Prior to that I have been having a bad run with tyres. A string of punctures then several blowouts and even one wheel I couldn’t get loose from the hub (ended getting around it by jacking up the axle and chaining the axle up). I actually badly sprained my ankle when the wheel brace slipped from a wheel nut and I landed with all my weight on the side of my foot. Stung just a bit! I’m still limping about over two weeks later. That was when I decided to buy myself a rechargeable rattle gun (impact wrench). I had been trying to talk myself into laying out the cash for nearly two years now but good ones are pretty damned expensive. 

I ended up getting a Milwaukee 3/4 inch 18 volt rechargeable impact wrench with two 4 amp batteries and they threw in a bonus 1.5 amp battery along with a carry bag/cap/stubby holders.

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I’ve used it twice now and it will undo fully torqued ten stud wheel nuts. I wasn’t  expecting that – I thought I would have to at least partially loosen the wheel nuts before the Milwaukee would turn them. Perhaps to prolong the life of this expensive bit of gear I might be better off using the wheel brace to do the initial hard work instead of hammering away for five to ten seconds before the wheel nut slowly begins to turn for the first half to full rotation.

All in all, I am suitably impressed with the Milwaukee so far and can foresee it being a very handy tool to have with me in the truck while I’m away on the road.

Cheers, Mike.

Changing Tyres

December 26, 2012

<a href="” title=”Changing Tyres”>Changing Tyres

Just a quick time-lapse video all about dealing with those big black round things. Tyres. Actually, changing one in the heat and the flies in the Pilbara.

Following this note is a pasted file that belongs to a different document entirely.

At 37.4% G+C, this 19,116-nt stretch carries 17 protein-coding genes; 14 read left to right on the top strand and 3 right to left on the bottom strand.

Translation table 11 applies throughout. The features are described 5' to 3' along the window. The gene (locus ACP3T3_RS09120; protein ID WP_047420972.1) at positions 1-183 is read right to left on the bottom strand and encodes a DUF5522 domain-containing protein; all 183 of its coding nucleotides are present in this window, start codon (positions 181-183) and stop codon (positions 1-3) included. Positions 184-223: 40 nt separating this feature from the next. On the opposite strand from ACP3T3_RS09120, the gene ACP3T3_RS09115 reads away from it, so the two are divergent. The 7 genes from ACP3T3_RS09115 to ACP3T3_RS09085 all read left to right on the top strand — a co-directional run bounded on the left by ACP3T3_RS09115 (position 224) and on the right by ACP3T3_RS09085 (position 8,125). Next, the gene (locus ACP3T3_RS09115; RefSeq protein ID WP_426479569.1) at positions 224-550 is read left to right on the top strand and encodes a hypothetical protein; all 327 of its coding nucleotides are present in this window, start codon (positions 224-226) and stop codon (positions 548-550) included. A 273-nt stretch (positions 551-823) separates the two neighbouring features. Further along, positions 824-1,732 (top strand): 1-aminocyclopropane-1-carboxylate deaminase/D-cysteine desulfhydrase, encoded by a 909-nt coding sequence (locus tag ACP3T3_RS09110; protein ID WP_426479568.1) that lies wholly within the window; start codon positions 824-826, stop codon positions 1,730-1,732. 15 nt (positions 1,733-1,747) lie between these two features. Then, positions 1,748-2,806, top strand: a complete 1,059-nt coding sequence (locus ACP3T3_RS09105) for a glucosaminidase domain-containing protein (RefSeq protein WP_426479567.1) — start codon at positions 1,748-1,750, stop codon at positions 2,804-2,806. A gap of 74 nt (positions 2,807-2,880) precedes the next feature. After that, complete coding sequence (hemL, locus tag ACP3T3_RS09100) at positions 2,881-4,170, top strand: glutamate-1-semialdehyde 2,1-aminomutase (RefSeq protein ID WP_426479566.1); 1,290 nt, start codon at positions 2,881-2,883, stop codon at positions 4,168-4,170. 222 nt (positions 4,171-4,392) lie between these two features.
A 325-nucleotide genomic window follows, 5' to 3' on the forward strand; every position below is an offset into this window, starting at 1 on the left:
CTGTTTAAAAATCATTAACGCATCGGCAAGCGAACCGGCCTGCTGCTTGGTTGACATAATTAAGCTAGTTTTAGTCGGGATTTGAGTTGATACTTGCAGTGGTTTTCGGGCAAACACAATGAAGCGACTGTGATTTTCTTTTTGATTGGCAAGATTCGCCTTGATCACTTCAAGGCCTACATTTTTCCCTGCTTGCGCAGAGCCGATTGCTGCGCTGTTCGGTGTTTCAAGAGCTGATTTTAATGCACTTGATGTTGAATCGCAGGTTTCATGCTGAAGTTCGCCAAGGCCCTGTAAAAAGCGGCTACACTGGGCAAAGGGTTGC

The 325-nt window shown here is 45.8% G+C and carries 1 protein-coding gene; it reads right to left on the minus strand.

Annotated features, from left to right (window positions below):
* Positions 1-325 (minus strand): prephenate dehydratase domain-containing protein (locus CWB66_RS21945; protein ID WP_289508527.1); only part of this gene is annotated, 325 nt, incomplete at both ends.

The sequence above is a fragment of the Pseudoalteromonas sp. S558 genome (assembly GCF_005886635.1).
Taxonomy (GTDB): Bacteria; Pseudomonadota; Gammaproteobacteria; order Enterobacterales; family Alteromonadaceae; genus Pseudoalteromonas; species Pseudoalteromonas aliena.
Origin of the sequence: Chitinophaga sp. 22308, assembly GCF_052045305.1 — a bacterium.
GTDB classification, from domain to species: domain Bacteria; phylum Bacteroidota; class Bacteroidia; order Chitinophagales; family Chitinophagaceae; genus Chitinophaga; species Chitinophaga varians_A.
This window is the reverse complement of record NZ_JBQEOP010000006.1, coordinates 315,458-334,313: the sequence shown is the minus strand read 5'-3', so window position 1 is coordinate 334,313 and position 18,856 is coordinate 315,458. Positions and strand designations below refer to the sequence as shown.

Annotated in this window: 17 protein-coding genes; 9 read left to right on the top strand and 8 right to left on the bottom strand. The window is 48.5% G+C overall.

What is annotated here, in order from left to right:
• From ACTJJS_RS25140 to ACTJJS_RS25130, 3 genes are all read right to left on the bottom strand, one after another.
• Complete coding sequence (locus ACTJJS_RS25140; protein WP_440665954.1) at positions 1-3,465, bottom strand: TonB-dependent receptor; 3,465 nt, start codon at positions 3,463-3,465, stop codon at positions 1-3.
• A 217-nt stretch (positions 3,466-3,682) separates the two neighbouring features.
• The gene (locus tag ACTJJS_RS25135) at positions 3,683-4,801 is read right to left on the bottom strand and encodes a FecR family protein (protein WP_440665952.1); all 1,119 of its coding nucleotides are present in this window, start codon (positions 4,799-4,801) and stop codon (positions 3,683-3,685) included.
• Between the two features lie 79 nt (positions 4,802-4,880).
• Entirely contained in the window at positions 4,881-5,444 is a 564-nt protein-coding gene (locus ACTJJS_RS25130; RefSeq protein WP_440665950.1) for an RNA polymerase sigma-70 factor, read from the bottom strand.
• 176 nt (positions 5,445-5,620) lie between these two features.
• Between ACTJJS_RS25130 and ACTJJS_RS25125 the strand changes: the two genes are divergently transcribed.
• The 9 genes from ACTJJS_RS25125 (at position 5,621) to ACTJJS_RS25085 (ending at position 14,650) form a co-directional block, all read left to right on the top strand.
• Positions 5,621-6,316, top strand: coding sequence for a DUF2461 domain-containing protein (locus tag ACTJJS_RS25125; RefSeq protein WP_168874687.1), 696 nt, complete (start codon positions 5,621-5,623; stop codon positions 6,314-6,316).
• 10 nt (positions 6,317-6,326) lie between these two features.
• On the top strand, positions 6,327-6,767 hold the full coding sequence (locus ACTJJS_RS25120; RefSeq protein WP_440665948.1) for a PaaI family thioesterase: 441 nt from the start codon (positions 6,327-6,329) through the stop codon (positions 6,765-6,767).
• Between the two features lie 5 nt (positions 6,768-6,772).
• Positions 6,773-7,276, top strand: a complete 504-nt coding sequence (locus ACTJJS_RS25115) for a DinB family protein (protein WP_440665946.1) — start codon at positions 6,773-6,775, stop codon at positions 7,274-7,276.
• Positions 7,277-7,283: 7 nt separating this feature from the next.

Cheers, Mike.

A Bit Of A (Time) Lapse

October 22, 2012

Here’s another quick post to point you towards a video I just put up on YouTube. It’s called Perth To Yandi and it is still shots taken by my GoPro mounted inside the windscreen of the truck which I have stitched together with a bit of music into a two and a bit minute clip.

I will embed the video later. Cheers, Mike.

Video – The Telfer Road

October 13, 2012

Just finished editing some video I shot with my GoPro HeroHD2 camera on a recent run to Telfer up near Marble Bar in the Pilbara.

Here’s another quick clip I filmed on my iPhone 4S on the Nifty road, a few hours further east.

Go here to see the rest of my video’s on YouTube.

Cheers, Mike.

Stuck In The Pilbara

August 2, 2012

Oh the joys of transport! I had a really productive day today (being sarcastic here), started at around 5:30am and unloaded six pallets from my second trailer. Moved onto the next drop 150km up the road and (after a 30 minute delay due to an oversize load and getting stuck behind another truck for 60km) seemed to enter an alternate dimension where time slowed down and all of the people around me had totally different priorities from my own. Past experience has shown me there is no rushing these people so I had to sit tight and bite my tongue.
Six hours later I’ve unloaded everything that had to come off and reloaded two trailers of backloading that had to go to Perth. Complete all the paperwork, hook up the trailers and released the park brake and…and…go nowhere. Check all the airlines : ok. Check all the air taps : ok. Walk back to the cab and check the brake buttons : yep, I haven’t gone suddenly stupid – both buttons set correctly. Walk up and down all three trailers rechecking airlines and taps : all ok. Crawl under each trailer and dolly to see which brakes are on and which are off : ok, second trailer hasn’t released it’s brakes – all other brakes have come off.
So it looks like there is a problem with one of the valves on that trailer so I do what on a computer would be called rebooting. I disconnect the airlines and reconnect them and hey presto, everything works. Yeah, I know, sounds stupid but you would be surprised how often it works.
Sweet, I’m outa here. I get back out to the highway, about a 25km drive, and by this stage it’s been 10 hours since breakfast so I take 15 minutes to shovel some food into me and keep going. I get to within 10 kilometres of the third drop and ring them up to let them know I’m not far away and get “Nah, you’re too late – have to unload tomorrow” from the person on the other end of the line.